Exploration of the game world involves visiting locations as they become unlocked – some only accessible after progressing the main story – whereupon players can freely explore the location to find enemies, items, and objectives for quests they are on. Most locations feature a fog of war effect – a dark, black one for regions not explored, and a lighter effect for areas that have already been explored and have been moved away from. Alongside the main story quests of the game, players can also engage in optional side quests which feature fleshed out supporting characters and multiple outcomes most of which are not typical "fetch quests" in RPGs. To assist in their adventures, players can create a party of up to six characters with the help of both companions – characters found in certain locations, each with their own personal story and quest, and unique personalities and appearances, who will join when they offer assistance, of which the player can recruit up to eight to make a party from –  and player-created characters – these can be made at inns, for a fee based on the level the player wishes their creation to be at.
During the course of the game, the player will build up a reputation with various factions, depending on the decisions they make in conversations and with resolving quests. This system effective denotes how Non-playable characters of that faction will react to them and how traders will treat them when buying items. In addition, such choices will also impact the outcome of events when the game is completed. Players can enter scouting mode with certain characters or the whole party, which, impacted by a character's skill in Stealth, allows them to sneak around enemies as well as spot hidden items and traps, the latter of which can be disarmed (per a character's Mechanics skill) and be later used against enemies. After making some progress in the game's main story, the protagonist will take over a stronghold, which acts as a base where players can improve it with new buildings.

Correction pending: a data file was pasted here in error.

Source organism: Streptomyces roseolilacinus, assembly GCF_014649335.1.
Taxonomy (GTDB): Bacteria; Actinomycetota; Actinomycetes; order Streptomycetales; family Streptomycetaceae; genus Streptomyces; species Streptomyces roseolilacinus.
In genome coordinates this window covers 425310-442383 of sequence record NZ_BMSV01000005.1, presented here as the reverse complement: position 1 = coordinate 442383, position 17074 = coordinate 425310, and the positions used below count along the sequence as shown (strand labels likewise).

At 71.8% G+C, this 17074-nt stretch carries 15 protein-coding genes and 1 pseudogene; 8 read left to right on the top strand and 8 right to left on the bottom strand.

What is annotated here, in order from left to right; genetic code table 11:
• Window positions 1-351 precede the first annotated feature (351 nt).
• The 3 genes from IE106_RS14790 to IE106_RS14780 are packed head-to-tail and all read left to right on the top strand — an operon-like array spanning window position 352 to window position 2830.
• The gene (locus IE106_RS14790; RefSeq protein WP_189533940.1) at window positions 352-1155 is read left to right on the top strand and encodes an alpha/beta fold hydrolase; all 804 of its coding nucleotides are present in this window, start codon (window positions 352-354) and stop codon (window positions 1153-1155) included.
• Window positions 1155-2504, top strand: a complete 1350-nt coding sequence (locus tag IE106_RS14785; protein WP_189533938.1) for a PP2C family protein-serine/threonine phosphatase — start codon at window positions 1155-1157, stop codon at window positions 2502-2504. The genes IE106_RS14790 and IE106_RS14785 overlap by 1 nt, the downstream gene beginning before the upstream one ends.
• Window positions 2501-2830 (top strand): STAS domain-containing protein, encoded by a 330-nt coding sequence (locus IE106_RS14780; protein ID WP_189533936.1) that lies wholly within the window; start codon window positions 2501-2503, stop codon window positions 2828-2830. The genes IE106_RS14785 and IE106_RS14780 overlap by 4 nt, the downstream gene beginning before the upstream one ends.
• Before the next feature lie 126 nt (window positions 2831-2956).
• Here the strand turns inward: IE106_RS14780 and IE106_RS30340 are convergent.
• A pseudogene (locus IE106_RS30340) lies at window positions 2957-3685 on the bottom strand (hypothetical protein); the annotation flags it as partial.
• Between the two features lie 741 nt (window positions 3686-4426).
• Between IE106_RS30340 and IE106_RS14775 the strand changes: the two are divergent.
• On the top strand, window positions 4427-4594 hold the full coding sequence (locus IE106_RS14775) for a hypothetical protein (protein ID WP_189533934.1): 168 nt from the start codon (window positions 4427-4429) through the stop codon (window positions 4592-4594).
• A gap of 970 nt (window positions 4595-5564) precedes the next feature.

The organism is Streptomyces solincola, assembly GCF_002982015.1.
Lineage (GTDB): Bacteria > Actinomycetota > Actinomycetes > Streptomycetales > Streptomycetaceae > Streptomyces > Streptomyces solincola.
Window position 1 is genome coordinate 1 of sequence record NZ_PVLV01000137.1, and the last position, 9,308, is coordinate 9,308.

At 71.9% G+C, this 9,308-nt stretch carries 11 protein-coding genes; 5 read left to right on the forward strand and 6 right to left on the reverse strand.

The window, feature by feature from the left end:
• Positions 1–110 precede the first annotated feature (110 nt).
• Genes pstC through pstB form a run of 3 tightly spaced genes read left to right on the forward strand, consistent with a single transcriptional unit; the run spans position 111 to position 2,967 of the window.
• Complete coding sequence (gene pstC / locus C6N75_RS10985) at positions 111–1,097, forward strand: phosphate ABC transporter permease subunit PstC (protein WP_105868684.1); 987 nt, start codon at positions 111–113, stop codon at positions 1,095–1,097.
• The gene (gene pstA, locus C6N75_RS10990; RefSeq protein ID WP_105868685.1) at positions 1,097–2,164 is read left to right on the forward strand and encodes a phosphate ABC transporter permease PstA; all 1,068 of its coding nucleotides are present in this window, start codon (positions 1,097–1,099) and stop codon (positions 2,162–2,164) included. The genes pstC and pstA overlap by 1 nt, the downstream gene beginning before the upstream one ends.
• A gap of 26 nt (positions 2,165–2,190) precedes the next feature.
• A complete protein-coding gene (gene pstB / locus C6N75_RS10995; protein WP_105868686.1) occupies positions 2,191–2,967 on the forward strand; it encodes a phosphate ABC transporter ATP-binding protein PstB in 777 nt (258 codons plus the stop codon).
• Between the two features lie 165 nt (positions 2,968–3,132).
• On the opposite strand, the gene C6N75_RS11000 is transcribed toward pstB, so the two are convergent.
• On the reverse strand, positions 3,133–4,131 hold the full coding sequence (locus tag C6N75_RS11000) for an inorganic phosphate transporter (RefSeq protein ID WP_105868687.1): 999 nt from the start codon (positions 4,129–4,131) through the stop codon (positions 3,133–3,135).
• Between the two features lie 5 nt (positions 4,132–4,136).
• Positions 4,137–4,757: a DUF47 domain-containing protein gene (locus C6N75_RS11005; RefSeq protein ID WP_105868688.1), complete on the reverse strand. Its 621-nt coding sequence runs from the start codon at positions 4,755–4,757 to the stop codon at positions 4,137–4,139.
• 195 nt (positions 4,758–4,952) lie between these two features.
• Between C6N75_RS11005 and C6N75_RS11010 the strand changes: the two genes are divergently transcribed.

Battles in Pillars of Eternity focus on a system in which each enemy in the game has a set of different defensive stats – alongside a general defence bonus, they also have different resistances to certain weapon types and element types, which impacts how much damage they take, as well as certain status resistances that impact the effect of spells and abilities. Thus, players will find it useful to sometimes equip characters with different weapon types and use different spells to take advantage of enemies with weaker defences against certain types – for example, an enemy who can resist harm from piercing weapons would be better attacked with a different weapon type. A bestiary is provided which records information on creatures and enemies encountered, and adds more information the more they are encountered, effectively allowing players to see their stats during combat and determine how best to combat them. When an enemy attacks and damages a character, it impacts both their endurance and health: while characters will be knocked out when they are drained of all their endurance, which regenerates after combat is over (to a certain level based on damage to health), being drained of all their health effectively causes them to die permanently. To recover lost health and endurance, as well as certain abilities, players can either rest by setting up a camp or buying a room at an inn.